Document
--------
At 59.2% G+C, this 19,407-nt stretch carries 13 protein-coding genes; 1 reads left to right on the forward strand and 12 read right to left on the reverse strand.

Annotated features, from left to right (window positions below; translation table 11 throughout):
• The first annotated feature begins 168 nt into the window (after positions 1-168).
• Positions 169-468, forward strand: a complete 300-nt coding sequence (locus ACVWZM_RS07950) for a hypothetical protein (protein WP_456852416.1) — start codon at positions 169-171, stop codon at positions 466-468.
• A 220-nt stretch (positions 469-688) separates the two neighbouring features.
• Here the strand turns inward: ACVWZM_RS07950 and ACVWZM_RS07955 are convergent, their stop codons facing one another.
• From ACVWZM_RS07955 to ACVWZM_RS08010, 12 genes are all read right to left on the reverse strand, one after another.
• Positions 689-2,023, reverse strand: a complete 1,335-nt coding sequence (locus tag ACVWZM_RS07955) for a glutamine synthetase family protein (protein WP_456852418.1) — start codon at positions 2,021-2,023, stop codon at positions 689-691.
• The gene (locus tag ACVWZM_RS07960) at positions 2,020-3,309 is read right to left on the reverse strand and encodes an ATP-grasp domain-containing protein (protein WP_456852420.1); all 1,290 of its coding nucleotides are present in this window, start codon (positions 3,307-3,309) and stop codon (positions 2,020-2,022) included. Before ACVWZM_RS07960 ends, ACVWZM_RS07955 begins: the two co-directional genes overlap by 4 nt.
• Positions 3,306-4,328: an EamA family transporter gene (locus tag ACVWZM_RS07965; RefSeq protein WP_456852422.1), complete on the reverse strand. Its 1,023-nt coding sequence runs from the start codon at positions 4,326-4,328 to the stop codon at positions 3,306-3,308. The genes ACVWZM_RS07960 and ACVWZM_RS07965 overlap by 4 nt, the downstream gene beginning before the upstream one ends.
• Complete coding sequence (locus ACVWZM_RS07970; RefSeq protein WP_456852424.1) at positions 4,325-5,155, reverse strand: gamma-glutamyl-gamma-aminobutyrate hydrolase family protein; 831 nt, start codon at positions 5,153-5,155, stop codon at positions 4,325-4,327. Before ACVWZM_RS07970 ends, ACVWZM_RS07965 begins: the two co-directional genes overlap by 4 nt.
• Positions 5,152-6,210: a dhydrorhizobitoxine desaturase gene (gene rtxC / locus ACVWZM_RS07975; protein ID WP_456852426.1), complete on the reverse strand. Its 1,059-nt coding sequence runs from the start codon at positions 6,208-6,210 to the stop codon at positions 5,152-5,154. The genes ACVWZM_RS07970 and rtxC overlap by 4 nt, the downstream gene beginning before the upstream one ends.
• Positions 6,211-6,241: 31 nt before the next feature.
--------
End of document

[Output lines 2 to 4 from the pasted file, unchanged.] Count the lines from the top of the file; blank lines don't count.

Annotated features, from left to right (window positions below; translation table 11 throughout):
• The first annotated feature begins 168 nt into the window (after positions 1-168).
• Positions 169-468, forward strand: a complete 300-nt coding sequence (locus ACVWZM_RS07950) for a hypothetical protein (protein WP_456852416.1) — start codon at positions 169-171, stop codon at positions 466-468.